The Healing Power of Hip Hop
“If I die before I wake, I pray the Lord, my soul, to take. So please don’t cry, just know that I have made these songs for you” hip-hop artist Kid Cudi professes to his fans on his song “The Prayer”. As an artist, Kid Cudi is best known for his emotional undertones in his music. Each song painted with strokes of loneliness and vulnerability. This makes his music a great addition to the recipe of self-therapy. Especially for those fans and listeners who are trying to escape or understand their own emotions.
The Healing Power of Hip Hop
I was and am one of those fans. In Kid Cudi, when going through depression I was able to find a bit of myself. His songs helped me heal.
Kid Cudi has opened up about his own mental illness, which in return has opened up the path to recovery for his fans that are also going through hard times.
This is the healing power of hip hop.
Which makes me ask the question, what if hip-hop is the key to fighting mental health stigma?
“My mind is playing tricks on me” from the Geto Boys 1991 hit-single.
Depression is a roller-coaster, of both hopelessness and helplessness. My darkest days of depression were in my late teens and early twenties. I felt trapped, cemented in my fears, anxiety, and deteriorating happiness. At my lowest points, it would feel like the world was falling around me. A constant state of mind where all things seem out of my control.
My mind was playing tricks on me.
It would be the lyrics from my favorite hip-hop artists that would assist in getting to better understand what was going on between my two ears. While also helping me discover myself.
“Now hear this mixture, where Hip Hop meets scripture. Develop a negative into a positive picture” Lauryn Hill raps in her song “Everything is Everything”. Hip-hop has come a long way since its beginning. We live in a hip-hop world. There is no doubting hip-hop’s influence. Hip-hop is ingrained in our day-to-day-life from culture, business, politics, advertising, and technology. For its listeners and fans, hip-hop is a way of life and can symbolize their own self-aspirations.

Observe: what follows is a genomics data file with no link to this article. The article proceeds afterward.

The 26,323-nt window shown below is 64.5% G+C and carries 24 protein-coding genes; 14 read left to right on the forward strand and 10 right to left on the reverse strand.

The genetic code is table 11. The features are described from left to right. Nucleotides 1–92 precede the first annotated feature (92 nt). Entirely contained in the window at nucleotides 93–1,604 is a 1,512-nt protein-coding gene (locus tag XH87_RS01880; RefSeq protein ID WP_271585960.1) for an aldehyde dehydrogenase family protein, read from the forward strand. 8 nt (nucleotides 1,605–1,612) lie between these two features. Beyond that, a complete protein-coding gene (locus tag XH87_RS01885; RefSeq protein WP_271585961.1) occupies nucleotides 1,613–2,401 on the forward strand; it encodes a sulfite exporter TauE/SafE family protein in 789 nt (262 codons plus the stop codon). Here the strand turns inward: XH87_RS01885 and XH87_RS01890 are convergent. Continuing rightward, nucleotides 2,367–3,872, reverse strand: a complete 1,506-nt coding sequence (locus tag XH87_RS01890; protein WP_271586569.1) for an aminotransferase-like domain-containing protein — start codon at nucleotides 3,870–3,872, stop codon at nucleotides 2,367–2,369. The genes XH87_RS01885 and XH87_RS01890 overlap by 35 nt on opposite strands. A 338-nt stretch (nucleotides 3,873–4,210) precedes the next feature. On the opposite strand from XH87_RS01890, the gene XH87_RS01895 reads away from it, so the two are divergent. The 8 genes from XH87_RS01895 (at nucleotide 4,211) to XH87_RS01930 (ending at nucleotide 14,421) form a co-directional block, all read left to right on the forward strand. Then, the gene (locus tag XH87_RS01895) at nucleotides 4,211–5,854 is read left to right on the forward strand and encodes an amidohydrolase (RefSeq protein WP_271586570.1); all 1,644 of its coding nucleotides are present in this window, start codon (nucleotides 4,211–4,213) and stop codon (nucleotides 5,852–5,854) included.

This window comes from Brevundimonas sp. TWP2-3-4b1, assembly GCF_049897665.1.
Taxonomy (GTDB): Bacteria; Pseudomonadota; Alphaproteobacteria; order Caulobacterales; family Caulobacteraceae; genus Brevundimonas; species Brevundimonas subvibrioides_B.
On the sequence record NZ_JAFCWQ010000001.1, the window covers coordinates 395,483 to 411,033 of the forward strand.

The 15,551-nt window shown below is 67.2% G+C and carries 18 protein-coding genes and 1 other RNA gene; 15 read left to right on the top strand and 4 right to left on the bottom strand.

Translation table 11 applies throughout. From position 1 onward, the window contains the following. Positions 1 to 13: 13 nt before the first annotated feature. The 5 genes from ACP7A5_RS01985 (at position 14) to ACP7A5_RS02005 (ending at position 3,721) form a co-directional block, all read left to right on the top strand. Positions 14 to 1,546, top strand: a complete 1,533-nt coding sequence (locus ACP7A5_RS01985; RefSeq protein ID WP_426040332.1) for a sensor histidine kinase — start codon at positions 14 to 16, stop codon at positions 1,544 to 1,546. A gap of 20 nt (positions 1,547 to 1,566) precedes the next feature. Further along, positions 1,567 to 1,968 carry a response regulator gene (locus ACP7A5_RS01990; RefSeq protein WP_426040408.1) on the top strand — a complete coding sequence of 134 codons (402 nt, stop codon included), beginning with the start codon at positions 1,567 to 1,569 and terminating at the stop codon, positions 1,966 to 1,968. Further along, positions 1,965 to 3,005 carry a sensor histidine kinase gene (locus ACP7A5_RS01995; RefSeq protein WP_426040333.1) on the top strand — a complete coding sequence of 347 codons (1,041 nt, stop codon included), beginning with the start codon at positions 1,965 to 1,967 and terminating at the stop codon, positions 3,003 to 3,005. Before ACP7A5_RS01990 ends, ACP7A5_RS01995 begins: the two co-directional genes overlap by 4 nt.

Hip-hop often gets a bad rep for its glorification of violence and stereotypes of women. Although most people aren’t aware that within rap and hip-hop is also filled with lyrics of hope.
The lyrics of hip-hop can give a feeling of empowerment, and even self-knowledge. Which are both needed when battling depression.
When going through depression, the horrible thing is that you often don’t know why you’re feeling the emotions that you are feeling. It can seem like the only remedy is time. When at my lowest and weakest moments, if it wasn’t for the constant hours alone listening to Cudi, I wouldn’t have been able to take control of my happiness.
The lack of control is frustrating and if you don’t seek the proper help, it can lead you down a dark and tremulous path of despair.
I’ve been down that path. It was the beats and rhymes of hip-hop that gave me life and glimmers of hope. Each bar helped uplift me.
Hip-hop is Therapy
Many African-American men, like myself, refuse to, or prolong, seeking help for their mental illnesses. This is due to the stigma attached to mental health within the African-American community. The stigma and taboo that comes with depression can be seen as a sign of weakness. I didn’t want to be seen as weak so I talked myself out of therapy, out of denial. I would ask myself, why would I need therapy if I wasn’t going crazy? Leading to my depression going undiagnosed.
I was often told to ‘man up’ and to ‘get over it’. Even though by manning up, I could not escape the pain.
The only option was to resort to self-therapy, but, you define it.